Recently we experienced the fourth anniversary of Kevin Rudd’s historic apology to the aboriginal people for the annexation of this country by what were then outsiders arriving here by ship. For many years I believed I had no part in this debate because I came to Australia as a migrant from England. Then it dawned on me that many of my ancestors came from the same part of England as Captain Cook, a Yorkshireman. How could I be sure that none of my forebears had served with him, playing a role in those early events? I couldn’t and suddenly I understood where I fitted into that puzzle.  On their behalf and my own I made an unreserved apology to the aboriginal people a full ten years before the parliamentary version. Putting my feelings out there in an article published in the Sydney Morning Herald was tough. Despite everything I’d written, I wasn’t used to putting my personal feelings on the page, but the cause was sufficient that I made the effort. And it felt good.

I’m sure the politicians who shared their real feelings this last week felt the same. Without spin, without hype, they showed us who they really were. I did the same in my article. That was a lightbulb moment for me and my future writing. Ever since, I’ve tried to dig for those feelings and share them through my characters. I may not always succeed as well as I’d like to, but it’s important to keep  trying.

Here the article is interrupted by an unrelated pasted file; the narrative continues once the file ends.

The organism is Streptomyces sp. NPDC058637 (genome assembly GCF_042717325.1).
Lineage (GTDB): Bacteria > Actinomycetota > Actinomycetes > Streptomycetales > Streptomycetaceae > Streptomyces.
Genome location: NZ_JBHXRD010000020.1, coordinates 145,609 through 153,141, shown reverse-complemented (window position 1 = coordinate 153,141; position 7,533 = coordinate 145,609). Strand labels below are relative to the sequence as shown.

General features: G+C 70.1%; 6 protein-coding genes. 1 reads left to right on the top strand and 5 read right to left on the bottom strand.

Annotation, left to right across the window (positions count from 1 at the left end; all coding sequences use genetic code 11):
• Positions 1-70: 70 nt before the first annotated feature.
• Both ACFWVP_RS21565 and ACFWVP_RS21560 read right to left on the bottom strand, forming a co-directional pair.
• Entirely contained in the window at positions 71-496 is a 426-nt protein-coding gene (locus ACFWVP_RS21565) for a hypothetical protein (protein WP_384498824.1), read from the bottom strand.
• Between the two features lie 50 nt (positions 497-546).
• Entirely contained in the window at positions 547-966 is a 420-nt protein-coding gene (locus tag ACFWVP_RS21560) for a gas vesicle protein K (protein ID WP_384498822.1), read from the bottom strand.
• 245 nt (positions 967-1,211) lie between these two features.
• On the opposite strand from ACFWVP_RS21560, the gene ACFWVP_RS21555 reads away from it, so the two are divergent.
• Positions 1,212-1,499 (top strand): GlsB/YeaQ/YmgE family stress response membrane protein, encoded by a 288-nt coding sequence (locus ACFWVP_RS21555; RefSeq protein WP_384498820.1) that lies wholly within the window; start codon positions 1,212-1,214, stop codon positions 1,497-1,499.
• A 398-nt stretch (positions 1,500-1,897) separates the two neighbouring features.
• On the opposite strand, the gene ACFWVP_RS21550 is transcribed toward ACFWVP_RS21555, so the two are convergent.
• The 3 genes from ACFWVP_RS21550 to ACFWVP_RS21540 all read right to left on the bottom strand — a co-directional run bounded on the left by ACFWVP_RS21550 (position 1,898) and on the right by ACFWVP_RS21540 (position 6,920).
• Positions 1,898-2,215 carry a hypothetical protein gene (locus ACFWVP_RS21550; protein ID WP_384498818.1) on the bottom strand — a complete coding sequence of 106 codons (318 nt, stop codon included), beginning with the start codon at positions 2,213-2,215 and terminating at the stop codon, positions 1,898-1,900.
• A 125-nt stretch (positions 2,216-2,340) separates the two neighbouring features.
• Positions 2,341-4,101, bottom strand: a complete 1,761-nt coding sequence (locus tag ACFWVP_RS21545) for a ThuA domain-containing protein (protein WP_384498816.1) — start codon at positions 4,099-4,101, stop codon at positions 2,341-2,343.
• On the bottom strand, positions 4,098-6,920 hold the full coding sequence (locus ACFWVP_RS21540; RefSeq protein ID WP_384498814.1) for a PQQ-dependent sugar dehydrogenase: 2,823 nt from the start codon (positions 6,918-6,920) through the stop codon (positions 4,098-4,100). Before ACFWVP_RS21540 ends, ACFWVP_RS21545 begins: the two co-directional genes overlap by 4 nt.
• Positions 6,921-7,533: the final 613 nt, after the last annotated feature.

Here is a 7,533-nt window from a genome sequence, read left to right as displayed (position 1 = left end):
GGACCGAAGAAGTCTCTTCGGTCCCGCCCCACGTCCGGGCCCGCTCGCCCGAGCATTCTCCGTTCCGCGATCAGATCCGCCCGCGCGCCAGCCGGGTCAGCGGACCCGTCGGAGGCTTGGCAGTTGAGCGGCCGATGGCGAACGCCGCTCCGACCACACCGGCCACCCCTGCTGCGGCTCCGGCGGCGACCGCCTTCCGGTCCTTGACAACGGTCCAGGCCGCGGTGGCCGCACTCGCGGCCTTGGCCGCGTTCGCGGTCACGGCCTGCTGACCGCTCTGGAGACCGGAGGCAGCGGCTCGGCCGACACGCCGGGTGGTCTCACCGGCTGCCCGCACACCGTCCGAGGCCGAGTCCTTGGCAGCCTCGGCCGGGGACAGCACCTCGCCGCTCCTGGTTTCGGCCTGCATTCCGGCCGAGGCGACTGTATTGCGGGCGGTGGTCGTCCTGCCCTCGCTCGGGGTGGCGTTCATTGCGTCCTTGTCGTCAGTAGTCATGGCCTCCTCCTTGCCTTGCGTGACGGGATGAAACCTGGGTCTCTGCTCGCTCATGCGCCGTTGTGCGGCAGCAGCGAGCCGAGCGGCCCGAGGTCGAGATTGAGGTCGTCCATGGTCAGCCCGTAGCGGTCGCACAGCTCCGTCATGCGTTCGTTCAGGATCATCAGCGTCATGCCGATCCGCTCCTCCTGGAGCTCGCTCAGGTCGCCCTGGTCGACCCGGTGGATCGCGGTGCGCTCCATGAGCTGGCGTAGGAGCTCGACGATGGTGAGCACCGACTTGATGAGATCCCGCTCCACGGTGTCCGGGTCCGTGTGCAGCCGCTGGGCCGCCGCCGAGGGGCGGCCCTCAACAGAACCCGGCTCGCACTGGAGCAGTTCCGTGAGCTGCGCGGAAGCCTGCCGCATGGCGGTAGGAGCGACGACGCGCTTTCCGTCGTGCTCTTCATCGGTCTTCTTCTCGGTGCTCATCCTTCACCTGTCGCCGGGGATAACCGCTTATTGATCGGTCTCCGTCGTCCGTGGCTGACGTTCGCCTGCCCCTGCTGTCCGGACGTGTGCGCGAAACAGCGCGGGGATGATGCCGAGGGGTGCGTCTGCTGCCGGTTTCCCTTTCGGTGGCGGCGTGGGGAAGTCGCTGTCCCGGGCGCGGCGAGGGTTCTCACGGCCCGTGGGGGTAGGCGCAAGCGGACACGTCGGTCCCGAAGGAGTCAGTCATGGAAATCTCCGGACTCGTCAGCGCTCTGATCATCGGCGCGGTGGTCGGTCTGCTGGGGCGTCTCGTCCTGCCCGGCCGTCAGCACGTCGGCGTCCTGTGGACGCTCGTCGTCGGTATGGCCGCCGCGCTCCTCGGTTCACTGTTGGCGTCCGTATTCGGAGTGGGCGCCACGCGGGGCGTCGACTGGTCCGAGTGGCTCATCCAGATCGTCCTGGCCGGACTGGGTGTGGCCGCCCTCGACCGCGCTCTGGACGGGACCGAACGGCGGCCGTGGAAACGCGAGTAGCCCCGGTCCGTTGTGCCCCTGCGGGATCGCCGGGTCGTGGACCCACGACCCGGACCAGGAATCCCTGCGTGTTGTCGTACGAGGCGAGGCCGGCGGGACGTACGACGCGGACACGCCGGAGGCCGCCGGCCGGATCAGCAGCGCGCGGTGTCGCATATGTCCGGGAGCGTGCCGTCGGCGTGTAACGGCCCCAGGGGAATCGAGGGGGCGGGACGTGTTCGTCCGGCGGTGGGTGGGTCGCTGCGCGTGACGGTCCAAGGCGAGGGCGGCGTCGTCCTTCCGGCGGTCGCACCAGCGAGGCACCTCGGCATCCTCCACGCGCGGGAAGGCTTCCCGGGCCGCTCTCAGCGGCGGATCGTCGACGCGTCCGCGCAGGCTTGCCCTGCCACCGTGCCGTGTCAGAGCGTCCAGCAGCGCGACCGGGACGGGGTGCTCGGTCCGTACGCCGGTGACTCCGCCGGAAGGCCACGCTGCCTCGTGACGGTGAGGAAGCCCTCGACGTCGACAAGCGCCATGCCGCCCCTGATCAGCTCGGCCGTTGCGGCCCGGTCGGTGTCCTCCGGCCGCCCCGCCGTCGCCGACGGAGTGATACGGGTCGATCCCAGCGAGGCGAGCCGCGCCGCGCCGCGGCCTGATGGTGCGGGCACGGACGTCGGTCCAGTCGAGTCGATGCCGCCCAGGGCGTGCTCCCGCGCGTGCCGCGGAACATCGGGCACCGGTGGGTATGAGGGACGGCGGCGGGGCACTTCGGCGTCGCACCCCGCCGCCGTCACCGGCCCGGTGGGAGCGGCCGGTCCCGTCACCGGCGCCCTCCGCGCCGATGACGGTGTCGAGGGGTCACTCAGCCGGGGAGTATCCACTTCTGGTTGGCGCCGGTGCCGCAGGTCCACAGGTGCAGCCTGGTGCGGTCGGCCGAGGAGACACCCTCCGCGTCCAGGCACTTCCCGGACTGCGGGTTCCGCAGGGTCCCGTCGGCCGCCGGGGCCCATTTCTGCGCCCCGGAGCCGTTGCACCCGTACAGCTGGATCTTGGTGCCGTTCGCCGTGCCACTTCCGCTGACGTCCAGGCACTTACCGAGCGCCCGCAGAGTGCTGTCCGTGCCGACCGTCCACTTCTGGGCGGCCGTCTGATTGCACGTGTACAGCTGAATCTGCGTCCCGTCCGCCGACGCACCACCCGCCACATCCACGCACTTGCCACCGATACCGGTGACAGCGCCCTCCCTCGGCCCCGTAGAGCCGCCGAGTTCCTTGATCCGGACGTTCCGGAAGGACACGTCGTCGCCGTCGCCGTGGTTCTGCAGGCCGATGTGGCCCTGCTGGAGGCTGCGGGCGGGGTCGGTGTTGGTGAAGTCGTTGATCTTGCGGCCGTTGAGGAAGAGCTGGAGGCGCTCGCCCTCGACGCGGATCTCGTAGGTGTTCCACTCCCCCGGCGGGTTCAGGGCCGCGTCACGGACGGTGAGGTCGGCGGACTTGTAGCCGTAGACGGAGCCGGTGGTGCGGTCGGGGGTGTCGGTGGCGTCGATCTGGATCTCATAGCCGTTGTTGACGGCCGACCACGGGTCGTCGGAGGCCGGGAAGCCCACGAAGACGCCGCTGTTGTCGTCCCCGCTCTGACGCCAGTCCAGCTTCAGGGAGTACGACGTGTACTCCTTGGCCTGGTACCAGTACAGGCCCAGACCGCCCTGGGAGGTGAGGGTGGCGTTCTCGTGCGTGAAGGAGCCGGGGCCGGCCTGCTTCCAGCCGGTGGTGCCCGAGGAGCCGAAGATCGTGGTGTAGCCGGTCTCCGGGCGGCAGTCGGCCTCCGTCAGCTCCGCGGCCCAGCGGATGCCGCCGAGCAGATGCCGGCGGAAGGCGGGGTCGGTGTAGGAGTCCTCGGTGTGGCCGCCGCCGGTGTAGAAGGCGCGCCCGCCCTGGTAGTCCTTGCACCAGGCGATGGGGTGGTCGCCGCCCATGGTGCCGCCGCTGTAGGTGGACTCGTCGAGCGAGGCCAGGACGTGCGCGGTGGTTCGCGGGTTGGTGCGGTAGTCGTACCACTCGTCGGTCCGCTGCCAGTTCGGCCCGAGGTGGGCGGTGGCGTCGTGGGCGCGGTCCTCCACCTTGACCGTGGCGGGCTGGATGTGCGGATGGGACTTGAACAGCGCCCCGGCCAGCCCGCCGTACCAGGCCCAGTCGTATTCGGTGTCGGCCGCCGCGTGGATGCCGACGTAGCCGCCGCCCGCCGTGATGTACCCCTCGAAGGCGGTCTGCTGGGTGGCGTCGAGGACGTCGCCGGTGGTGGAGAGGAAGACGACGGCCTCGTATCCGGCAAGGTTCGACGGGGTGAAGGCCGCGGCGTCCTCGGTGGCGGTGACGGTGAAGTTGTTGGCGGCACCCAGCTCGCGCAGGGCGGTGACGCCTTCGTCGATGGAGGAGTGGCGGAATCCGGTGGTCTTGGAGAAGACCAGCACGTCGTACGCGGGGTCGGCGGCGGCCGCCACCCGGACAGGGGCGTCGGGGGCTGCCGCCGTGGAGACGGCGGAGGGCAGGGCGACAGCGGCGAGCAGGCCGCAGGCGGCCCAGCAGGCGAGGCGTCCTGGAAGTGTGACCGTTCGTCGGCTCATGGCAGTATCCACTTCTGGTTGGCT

Sharing your feelings is hard. As someone once said, it can feel like sitting down at the keyboard and opening a vein. You bleed with your characters. But you also celebrate with them, laugh with them, cry with them, sometimes die with them. And you write more truthfully as a result. Just as we voters knew truth when we heard it this week and when I reached my own epiphany, your readers will recognise when you are writing honestly. So next time you’re tapping away at the keyboard and find yourself laughing, getting turned on, or with tears running down your face, take it as a sign that you’re connecting with your readers on a deep emotional level. They’re no longer reading about your characters, they’re sharing the experiences, exactly as it should be.

Have you ever had an emotional experience while writing? How did it affect the end result? Share by making a comment below.